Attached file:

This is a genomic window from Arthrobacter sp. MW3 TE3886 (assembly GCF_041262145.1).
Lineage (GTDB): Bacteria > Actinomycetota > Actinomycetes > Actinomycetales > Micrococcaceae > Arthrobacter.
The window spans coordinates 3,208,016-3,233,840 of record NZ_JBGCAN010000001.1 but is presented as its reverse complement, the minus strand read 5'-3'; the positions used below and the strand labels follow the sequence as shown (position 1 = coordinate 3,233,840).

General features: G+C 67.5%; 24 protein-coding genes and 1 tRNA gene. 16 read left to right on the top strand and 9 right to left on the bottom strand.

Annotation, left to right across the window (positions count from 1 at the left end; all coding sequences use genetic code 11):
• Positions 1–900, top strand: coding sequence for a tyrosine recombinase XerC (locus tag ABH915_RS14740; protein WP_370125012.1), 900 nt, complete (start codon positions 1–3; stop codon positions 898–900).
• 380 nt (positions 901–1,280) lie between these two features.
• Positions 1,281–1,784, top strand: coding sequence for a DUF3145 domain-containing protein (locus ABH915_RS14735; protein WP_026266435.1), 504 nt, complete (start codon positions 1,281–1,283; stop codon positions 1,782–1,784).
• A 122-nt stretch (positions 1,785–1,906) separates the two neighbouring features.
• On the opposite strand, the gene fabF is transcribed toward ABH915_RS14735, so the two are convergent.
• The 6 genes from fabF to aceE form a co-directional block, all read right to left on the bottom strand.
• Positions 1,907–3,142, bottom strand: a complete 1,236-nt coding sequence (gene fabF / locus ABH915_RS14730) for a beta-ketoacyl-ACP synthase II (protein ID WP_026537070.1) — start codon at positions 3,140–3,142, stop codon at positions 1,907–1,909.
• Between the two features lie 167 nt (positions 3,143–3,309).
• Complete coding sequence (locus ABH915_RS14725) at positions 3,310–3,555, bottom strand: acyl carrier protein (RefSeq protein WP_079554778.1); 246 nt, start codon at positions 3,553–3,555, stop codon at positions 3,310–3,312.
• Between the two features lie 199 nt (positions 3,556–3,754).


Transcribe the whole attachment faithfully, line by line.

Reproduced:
This is a genomic window from Arthrobacter sp. MW3 TE3886 (assembly GCF_041262145.1).
Lineage (GTDB): Bacteria > Actinomycetota > Actinomycetes > Actinomycetales > Micrococcaceae > Arthrobacter.
The window spans coordinates 3,208,016-3,233,840 of record NZ_JBGCAN010000001.1 but is presented as its reverse complement, the minus strand read 5'-3'; the positions used below and the strand labels follow the sequence as shown (position 1 = coordinate 3,233,840).

General features: G+C 67.5%; 24 protein-coding genes and 1 tRNA gene. 16 read left to right on the top strand and 9 right to left on the bottom strand.

Annotation, left to right across the window (positions count from 1 at the left end; all coding sequences use genetic code 11):
• Positions 1–900, top strand: coding sequence for a tyrosine recombinase XerC (locus tag ABH915_RS14740; protein WP_370125012.1), 900 nt, complete (start codon positions 1–3; stop codon positions 898–900).
• 380 nt (positions 901–1,280) lie between these two features.
• Positions 1,281–1,784, top strand: coding sequence for a DUF3145 domain-containing protein (locus ABH915_RS14735; protein WP_026266435.1), 504 nt, complete (start codon positions 1,281–1,283; stop codon positions 1,782–1,784).
• A 122-nt stretch (positions 1,785–1,906) separates the two neighbouring features.
• On the opposite strand, the gene fabF is transcribed toward ABH915_RS14735, so the two are convergent.
• The 6 genes from fabF to aceE form a co-directional block, all read right to left on the bottom strand.
• Positions 1,907–3,142, bottom strand: a complete 1,236-nt coding sequence (gene fabF / locus ABH915_RS14730) for a beta-ketoacyl-ACP synthase II (protein ID WP_026537070.1) — start codon at positions 3,140–3,142, stop codon at positions 1,907–1,909.
• Between the two features lie 167 nt (positions 3,143–3,309).
• Complete coding sequence (locus ABH915_RS14725) at positions 3,310–3,555, bottom strand: acyl carrier protein (RefSeq protein WP_079554778.1); 246 nt, start codon at positions 3,553–3,555, stop codon at positions 3,310–3,312.
• Between the two features lie 199 nt (positions 3,556–3,754).